It was on the night of 26 July, 2005—some 10 hours after wading through chest-high turbid waters dotted with floating cars, overturned rickshaws, bobbing buses, and the bloated carcasses of bandicoots and street dogs—that I became an active participant in the early aughts version of doomscrolling.
There were no smartphones, no high-speed internet, and no social media other than Orkut and a then-nascent Facebook. And on that fateful day, there was no mobile connectivity either. Yet, Mumbai doomscrolled. The city had gone under after receiving 944mm of rain in less than 24 hours, its highest ever. The ones who’d survived by seeking shelter or walking double-digit kilometres to their homes bathed their defeated selves in Dettol-saturated water, turned on their radios or TVs, and immersed themselves in doom.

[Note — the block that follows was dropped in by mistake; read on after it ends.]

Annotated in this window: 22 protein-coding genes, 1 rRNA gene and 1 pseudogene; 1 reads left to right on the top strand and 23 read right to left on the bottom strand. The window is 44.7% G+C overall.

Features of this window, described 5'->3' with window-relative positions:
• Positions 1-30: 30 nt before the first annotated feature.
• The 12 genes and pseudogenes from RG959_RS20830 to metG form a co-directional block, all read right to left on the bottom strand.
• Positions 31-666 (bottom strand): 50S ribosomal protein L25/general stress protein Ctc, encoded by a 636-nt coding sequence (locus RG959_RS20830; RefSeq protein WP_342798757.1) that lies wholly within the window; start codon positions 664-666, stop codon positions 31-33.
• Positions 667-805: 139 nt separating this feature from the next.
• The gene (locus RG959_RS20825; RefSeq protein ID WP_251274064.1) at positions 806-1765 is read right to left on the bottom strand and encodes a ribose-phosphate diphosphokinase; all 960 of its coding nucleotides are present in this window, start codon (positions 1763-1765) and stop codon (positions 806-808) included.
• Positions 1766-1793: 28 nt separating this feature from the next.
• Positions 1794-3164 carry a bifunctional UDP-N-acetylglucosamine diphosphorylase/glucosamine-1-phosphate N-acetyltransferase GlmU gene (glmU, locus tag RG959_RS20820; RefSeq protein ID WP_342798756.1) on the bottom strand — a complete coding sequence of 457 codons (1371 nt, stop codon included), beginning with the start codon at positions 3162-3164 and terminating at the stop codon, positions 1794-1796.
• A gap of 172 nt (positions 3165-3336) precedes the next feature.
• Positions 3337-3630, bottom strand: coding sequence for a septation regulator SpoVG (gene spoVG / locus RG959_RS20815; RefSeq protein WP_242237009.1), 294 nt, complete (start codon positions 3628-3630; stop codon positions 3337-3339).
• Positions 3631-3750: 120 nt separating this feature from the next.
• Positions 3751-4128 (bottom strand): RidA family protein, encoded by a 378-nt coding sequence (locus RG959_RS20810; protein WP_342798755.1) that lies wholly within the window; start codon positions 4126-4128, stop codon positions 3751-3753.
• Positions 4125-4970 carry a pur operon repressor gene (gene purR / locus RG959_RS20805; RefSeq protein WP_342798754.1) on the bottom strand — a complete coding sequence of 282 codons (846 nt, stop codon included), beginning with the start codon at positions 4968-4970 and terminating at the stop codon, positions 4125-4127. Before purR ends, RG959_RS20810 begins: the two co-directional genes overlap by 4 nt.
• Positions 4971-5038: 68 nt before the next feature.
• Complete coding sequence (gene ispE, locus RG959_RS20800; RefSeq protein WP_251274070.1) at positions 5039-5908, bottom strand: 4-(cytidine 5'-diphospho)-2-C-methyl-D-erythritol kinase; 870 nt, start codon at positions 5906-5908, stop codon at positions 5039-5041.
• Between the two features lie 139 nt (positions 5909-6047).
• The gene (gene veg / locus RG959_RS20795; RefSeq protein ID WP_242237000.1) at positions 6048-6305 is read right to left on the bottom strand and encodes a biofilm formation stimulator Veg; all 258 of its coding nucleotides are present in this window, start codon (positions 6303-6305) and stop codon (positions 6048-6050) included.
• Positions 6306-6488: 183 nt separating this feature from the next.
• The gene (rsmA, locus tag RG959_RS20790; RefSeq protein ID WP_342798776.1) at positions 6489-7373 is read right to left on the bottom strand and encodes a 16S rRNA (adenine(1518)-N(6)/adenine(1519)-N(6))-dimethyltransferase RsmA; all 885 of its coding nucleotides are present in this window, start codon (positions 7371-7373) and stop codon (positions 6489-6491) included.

The rains did not stop and neither did the silent gatherings over news bulletins. There was nowhere to log into, but also no way to tune out.